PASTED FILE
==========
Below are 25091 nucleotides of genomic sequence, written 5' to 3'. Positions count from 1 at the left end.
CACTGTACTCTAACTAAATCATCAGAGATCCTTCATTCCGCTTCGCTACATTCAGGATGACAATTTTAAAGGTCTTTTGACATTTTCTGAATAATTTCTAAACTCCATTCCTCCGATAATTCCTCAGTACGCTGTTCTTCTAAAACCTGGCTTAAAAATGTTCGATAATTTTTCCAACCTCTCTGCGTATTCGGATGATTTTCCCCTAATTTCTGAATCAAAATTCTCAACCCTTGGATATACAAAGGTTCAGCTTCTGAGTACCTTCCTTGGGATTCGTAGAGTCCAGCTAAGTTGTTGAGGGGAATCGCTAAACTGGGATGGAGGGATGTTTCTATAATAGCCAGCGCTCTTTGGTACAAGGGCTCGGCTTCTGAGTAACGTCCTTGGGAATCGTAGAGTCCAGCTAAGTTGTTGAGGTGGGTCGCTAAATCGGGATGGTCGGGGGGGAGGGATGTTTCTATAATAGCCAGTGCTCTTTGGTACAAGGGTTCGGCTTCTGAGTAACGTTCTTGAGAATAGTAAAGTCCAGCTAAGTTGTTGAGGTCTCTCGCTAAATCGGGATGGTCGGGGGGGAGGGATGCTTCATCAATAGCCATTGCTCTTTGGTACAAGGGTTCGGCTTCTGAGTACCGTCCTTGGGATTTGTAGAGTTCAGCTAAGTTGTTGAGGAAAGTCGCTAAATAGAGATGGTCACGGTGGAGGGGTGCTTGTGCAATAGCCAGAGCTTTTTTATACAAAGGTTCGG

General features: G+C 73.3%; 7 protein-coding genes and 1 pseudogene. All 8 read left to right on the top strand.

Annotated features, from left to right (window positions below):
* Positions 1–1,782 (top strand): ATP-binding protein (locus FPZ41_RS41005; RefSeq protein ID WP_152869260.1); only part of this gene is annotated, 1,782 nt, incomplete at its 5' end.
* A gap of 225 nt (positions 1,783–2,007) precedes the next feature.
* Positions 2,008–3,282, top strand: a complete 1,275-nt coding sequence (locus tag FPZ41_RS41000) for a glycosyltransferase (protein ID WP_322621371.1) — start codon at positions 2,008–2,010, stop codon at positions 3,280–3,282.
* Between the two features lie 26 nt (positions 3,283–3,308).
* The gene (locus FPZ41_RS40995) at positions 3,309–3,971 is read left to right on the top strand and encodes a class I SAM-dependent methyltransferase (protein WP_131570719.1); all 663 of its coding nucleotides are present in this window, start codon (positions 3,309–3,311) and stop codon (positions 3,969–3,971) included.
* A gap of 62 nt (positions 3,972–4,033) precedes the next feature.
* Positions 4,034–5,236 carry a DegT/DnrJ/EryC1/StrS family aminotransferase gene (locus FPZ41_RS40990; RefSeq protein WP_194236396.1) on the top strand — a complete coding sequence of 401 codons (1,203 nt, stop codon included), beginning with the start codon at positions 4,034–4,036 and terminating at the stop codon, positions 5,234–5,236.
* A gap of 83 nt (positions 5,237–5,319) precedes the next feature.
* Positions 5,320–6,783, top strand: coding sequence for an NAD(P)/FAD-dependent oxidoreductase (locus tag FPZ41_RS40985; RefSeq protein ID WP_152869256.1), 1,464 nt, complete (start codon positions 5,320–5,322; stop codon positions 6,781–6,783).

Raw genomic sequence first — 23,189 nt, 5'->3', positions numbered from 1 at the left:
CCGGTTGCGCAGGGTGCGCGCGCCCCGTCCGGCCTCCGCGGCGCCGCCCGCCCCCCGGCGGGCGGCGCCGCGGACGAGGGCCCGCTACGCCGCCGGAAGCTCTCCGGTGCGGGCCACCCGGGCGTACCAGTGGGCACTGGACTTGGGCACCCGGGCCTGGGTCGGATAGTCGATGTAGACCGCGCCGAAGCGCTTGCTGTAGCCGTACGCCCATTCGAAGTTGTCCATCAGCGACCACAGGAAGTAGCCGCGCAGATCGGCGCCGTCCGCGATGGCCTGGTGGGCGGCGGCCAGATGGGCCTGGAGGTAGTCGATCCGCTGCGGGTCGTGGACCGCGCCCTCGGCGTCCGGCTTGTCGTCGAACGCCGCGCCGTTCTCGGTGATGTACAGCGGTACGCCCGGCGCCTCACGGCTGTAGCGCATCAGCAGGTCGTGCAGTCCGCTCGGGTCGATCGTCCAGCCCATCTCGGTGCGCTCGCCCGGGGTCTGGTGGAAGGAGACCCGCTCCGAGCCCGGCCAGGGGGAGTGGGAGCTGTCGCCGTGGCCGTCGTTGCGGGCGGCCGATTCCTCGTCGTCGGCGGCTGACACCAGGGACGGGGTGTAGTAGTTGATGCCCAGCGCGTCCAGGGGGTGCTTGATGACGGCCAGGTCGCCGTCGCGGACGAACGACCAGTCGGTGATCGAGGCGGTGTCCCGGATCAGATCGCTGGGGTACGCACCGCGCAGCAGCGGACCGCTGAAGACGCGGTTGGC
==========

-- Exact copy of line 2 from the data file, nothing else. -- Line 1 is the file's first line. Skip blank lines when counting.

CACTGTACTCTAACTAAATCATCAGAGATCCTTCATTCCGCTTCGCTACATTCAGGATGACAATTTTAAAGGTCTTTTGACATTTTCTGAATAATTTCTAAACTCCATTCCTCCGATAATTCCTCAGTACGCTGTTCTTCTAAAACCTGGCTTAAAAATGTTCGATAATTTTTCCAACCTCTCTGCGTATTCGGATGATTTTCCCCTAATTTCTGAATCAAAATTCTCAACCCTTGGATATACAAAGGTTCAGCTTCTGAGTACCTTCCTTGGGATTCGTAGAGTCCAGCTAAGTTGTTGAGGGGAATCGCTAAACTGGGATGGAGGGATGTTTCTATAATAGCCAGCGCTCTTTGGTACAAGGGCTCGGCTTCTGAGTAACGTCCTTGGGAATCGTAGAGTCCAGCTAAGTTGTTGAGGTGGGTCGCTAAATCGGGATGGTCGGGGGGGAGGGATGTTTCTATAATAGCCAGTGCTCTTTGGTACAAGGGTTCGGCTTCTGAGTAACGTTCTTGAGAATAGTAAAGTCCAGCTAAGTTGTTGAGGTCTCTCGCTAAATCGGGATGGTCGGGGGGGAGGGATGCTTCATCAATAGCCATTGCTCTTTGGTACAAGGGTTCGGCTTCTGAGTACCGTCCTTGGGATTTGTAGAGTTCAGCTAAGTTGTTGAGGAAAGTCGCTAAATAGAGATGGTCACGGTGGAGGGGTGCTTGTGCAATAGCCAGAGCTTTTTTATACAAAGGTTCGG